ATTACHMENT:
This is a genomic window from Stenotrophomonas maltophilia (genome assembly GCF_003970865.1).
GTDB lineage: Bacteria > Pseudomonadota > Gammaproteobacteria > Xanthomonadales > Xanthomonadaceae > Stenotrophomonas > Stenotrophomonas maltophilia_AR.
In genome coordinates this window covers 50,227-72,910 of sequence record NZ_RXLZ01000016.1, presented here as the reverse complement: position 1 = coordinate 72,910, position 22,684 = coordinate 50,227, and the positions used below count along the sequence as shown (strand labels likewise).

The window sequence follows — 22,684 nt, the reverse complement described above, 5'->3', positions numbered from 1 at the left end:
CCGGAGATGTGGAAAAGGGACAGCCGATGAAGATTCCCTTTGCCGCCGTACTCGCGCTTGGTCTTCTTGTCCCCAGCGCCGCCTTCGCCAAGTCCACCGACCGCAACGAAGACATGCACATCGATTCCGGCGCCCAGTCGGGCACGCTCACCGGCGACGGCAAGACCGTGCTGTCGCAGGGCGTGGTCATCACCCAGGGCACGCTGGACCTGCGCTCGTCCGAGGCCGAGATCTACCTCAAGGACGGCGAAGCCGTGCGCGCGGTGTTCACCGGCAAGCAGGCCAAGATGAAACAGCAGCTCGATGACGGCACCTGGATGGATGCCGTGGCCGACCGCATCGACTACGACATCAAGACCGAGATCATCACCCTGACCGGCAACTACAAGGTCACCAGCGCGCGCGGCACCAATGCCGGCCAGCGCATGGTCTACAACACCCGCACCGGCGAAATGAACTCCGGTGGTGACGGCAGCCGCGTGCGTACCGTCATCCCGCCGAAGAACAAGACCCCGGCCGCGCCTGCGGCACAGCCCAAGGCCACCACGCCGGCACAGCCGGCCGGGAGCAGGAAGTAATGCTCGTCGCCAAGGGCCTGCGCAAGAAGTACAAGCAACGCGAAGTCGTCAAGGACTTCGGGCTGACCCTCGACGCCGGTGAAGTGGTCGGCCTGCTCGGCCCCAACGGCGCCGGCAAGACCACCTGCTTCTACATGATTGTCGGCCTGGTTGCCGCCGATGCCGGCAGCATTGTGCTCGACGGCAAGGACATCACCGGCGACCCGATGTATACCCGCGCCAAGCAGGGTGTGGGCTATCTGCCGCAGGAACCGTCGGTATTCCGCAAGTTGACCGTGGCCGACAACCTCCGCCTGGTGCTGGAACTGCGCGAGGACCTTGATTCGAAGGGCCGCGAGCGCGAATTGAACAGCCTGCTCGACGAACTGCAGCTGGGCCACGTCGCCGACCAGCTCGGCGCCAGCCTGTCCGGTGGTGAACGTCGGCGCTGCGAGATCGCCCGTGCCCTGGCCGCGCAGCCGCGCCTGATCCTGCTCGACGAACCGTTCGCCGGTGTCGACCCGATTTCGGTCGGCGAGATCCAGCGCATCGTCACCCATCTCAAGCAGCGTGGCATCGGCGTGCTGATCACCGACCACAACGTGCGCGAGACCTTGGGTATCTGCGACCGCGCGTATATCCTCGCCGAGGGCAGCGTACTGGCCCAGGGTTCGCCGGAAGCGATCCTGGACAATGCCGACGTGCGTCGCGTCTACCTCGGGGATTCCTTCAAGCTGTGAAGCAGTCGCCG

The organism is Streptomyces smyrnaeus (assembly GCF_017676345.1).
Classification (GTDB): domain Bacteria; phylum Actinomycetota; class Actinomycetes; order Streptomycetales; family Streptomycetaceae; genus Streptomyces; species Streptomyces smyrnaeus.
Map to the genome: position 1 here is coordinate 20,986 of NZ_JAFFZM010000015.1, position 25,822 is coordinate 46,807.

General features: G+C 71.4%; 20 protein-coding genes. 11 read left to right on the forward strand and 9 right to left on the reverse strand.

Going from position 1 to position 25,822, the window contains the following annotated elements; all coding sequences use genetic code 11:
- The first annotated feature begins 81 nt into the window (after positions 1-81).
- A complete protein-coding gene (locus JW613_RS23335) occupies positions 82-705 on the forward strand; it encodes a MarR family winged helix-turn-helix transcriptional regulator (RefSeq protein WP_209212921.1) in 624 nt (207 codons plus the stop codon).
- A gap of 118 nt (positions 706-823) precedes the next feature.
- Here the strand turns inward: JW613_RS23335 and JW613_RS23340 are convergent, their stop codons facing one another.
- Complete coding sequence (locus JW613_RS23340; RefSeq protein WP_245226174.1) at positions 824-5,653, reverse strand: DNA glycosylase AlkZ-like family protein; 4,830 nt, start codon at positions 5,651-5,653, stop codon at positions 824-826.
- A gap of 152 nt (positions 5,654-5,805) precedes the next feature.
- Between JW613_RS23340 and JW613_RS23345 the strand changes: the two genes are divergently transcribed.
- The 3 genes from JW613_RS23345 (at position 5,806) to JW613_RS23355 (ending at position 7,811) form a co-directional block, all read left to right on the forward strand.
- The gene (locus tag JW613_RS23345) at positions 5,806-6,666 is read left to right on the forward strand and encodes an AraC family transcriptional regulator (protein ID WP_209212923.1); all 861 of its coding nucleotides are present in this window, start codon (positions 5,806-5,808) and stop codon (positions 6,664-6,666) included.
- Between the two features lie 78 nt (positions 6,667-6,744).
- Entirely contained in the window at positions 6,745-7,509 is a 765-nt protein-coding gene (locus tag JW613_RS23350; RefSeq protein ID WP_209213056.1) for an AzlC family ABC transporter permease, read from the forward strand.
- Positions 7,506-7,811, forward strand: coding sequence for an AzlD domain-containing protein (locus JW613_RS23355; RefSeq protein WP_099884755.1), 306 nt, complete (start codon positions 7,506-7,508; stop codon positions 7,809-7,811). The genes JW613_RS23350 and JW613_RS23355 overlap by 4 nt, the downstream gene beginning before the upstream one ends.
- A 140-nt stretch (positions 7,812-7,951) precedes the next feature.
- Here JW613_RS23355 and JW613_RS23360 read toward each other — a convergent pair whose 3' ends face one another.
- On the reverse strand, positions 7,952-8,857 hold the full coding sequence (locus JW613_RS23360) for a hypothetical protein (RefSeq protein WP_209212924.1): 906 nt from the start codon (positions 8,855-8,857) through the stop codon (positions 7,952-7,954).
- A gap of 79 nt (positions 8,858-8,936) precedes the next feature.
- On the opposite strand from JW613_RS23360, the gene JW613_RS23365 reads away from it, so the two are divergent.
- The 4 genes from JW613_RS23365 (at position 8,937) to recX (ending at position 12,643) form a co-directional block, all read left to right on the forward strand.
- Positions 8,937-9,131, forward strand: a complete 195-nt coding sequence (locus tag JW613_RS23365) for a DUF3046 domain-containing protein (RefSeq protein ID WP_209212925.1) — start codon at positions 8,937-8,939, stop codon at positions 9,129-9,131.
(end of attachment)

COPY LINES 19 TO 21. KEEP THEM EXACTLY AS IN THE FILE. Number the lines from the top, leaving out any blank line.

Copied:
- The gene (locus tag JW613_RS23345) at positions 5,806-6,666 is read left to right on the forward strand and encodes an AraC family transcriptional regulator (protein ID WP_209212923.1); all 861 of its coding nucleotides are present in this window, start codon (positions 5,806-5,808) and stop codon (positions 6,664-6,666) included.
- Between the two features lie 78 nt (positions 6,667-6,744).
- Entirely contained in the window at positions 6,745-7,509 is a 765-nt protein-coding gene (locus tag JW613_RS23350; RefSeq protein ID WP_209213056.1) for an AzlC family ABC transporter permease, read from the forward strand.